A Sunday afternoon errand led to a spontaneous detour to an area I had not visited in a few years. Even though the authorities fenced it off, you obviously can’t keep people away from this place:
A short walk into the woods leads to this magical swimming hole:
Two men in the water ask me to take their picture and to publish it “in the paper.” They even tell me their names and where they are from. The water was ice-cold, one of them said.
I follow the water past the swimming hole:
Without hesitation, the clear, cold water flows over the edge; simply disappears. I can hear roaring and crashing down below but cannot see past the drop-off point. I wonder how close I can get to the edge and still be safe.
I want to get to the bottom of things. I was grateful that I had exchanged my sandals for an old pair of walking shoes before I left my car behind. I find the little rocky path I remembered from before:
The path stops suddenly where the hillside has been smothered with large rocks. Did they really think this rock wall would keep determined folks from finding their way down? I am annoyed and I do hesitate – if I fall or twist my ankle, there won’t be any easy way to get back up.
I sling my camera over my shoulder and carefully test each rock I step on. Some are loose; some are fairly large so that I have to scoot down on my butt. I meet a millipede on the way:
And when I am almost at the bottom, I see that I am not alone:
I watch this young couple climb up the bottom of the falls and disappear behind the water fall:
I climb down a little further but am so close now to the falls that I have to protect my camera from the water spray. Jewelweed is growing waist-high here and collecting water beads on its leaves. The waterfall is simply glorious, unselfconsciously magnificent:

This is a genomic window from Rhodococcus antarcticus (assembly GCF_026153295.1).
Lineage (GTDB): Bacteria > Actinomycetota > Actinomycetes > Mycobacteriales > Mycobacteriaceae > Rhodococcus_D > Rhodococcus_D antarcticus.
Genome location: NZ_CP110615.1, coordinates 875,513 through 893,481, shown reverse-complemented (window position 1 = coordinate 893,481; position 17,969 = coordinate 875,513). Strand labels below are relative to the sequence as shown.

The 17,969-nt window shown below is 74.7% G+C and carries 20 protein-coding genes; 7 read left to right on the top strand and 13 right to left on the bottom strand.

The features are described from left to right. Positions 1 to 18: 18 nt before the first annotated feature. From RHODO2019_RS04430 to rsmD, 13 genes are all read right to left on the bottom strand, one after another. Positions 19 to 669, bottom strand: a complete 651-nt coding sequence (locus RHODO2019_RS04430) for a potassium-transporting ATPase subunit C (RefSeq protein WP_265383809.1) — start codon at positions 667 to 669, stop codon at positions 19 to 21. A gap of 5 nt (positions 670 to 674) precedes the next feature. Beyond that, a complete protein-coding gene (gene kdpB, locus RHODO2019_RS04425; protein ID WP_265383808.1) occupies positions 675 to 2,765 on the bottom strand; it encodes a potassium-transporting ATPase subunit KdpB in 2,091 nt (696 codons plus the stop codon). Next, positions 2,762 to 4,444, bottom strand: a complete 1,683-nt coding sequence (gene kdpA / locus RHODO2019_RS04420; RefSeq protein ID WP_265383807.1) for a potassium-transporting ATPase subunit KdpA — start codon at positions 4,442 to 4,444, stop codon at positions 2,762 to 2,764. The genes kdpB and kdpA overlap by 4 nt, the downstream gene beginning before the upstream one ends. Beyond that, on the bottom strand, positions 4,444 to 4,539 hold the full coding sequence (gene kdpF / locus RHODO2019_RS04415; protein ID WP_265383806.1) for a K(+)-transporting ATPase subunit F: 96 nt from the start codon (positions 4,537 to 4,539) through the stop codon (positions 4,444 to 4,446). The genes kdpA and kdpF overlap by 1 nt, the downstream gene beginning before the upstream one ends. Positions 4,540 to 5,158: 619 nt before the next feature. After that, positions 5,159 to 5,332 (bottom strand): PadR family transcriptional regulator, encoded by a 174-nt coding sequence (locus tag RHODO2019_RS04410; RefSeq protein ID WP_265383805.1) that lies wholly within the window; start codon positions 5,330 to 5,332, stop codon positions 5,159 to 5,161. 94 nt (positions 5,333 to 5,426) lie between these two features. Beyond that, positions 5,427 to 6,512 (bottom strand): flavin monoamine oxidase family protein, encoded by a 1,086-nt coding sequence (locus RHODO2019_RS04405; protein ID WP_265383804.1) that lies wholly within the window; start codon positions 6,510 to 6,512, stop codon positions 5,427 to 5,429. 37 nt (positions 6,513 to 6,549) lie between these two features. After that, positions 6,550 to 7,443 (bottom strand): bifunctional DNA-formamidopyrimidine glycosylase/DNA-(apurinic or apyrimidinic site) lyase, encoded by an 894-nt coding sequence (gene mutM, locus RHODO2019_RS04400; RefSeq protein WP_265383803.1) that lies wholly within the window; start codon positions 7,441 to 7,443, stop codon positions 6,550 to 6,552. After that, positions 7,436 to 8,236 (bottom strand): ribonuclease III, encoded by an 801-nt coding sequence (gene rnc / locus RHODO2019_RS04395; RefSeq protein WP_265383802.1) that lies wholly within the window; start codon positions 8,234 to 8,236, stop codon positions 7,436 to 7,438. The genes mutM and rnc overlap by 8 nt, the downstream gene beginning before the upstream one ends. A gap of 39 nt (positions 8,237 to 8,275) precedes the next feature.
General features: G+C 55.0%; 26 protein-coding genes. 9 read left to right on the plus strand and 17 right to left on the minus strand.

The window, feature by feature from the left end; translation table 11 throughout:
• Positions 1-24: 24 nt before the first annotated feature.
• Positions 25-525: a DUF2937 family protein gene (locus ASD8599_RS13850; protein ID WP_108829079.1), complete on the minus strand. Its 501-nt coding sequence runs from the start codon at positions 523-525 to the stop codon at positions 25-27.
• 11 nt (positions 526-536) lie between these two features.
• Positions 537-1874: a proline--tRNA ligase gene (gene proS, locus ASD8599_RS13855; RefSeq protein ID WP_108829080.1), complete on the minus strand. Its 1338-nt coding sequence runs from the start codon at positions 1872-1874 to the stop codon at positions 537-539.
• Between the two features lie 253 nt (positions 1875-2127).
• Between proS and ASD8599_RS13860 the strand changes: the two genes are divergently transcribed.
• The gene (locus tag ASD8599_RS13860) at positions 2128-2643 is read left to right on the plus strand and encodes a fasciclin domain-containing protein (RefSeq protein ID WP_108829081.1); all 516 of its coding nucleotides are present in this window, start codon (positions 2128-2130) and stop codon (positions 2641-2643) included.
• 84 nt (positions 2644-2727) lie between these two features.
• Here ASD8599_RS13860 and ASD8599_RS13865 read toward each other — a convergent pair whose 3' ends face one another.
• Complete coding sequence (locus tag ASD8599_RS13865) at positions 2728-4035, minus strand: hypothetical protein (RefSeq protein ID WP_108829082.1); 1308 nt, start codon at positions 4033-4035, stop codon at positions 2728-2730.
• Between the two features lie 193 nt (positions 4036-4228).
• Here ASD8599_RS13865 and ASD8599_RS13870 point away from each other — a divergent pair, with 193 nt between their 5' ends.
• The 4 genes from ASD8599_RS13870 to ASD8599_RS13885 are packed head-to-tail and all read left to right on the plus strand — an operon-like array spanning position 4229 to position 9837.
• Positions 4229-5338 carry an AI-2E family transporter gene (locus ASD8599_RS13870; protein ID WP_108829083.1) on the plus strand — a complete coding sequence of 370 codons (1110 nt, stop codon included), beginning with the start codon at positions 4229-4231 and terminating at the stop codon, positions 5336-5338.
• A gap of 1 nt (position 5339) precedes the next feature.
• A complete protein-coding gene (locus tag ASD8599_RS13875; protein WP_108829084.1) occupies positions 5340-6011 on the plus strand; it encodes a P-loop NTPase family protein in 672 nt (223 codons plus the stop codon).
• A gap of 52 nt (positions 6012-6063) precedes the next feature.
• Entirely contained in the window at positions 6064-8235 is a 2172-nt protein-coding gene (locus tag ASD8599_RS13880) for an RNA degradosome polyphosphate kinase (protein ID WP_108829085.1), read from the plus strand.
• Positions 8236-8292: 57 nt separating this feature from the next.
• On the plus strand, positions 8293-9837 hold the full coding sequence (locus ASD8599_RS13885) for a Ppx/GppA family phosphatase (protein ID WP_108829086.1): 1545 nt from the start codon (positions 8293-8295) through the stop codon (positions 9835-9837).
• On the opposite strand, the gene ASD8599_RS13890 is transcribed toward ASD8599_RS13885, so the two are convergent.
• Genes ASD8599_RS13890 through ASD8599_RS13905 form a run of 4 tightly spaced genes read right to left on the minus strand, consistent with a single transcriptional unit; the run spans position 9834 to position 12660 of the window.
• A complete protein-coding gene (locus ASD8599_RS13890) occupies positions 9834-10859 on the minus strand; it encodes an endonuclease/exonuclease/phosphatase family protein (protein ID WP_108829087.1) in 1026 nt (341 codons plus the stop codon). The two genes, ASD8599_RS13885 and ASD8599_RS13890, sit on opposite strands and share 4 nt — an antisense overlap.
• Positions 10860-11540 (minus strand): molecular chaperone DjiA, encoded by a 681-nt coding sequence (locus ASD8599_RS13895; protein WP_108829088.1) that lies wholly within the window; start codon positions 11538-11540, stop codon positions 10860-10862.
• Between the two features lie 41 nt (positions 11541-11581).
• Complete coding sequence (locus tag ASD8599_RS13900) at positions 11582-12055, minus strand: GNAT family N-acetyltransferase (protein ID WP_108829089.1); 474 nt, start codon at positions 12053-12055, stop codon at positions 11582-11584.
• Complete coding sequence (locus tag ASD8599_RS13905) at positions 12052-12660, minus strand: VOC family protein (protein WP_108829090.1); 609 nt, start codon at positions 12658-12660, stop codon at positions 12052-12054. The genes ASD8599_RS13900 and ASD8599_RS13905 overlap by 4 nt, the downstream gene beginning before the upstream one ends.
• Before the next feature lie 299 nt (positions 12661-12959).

I am tempted by that place behind the curtain of water, where green moss is growing and everything is glistening with moisture:
But not today and not by myself… Now, to climb back up the wall of boulders. Relieved, I realize that it is actually easier to climb up than down. When I am almost at the top,
I notice what I had totally missed on the way down. I was so busy looking down finding safe passage for my feet that I did not see what was hanging ABOVE my head:
My heart skips a beat and for the first time I feel a little scared. I can see a few large wasps at the entrance of the hanging nest. Did I actually slide down the rocks underneath that thing? Maybe I was moving so slowly that the wasps didn’t consider me a threat…. I remember a story my husband tells of climbing a rock wall and being stung by several hornets who did not like his face so close to their lofty nest. Unlike him, I don’t think I could calmly take the pain without swatting and possibly losing my balance.
“Please ignore me, dear wasps, I am no threat to you. Pretend I am not there.” If there was a wasp god, I was praying to him while giving this pendulous nest the widest berth possible.
I feel very relieved when my feet stumble over the final large boulder and find that little rocky path again. I escape with only a few mosquito bites.
Back at the top, outside the damaged fence, I decide to walk the brief distance to the safe overlook where I am “supposed” to take photos from and take this parting shot:
P.S. I’ve had this funny feeling that the wasp nest represented some kind of warning. Today, two days after the waterfall visit, I accidentally ran the lawnmower over the entrance of an underground yellow jackets nest and got stung twice – on my ankle and in my armpit. Both places are sporting huge swellings, each as big as my whole hand placed over it! They really got my attention now…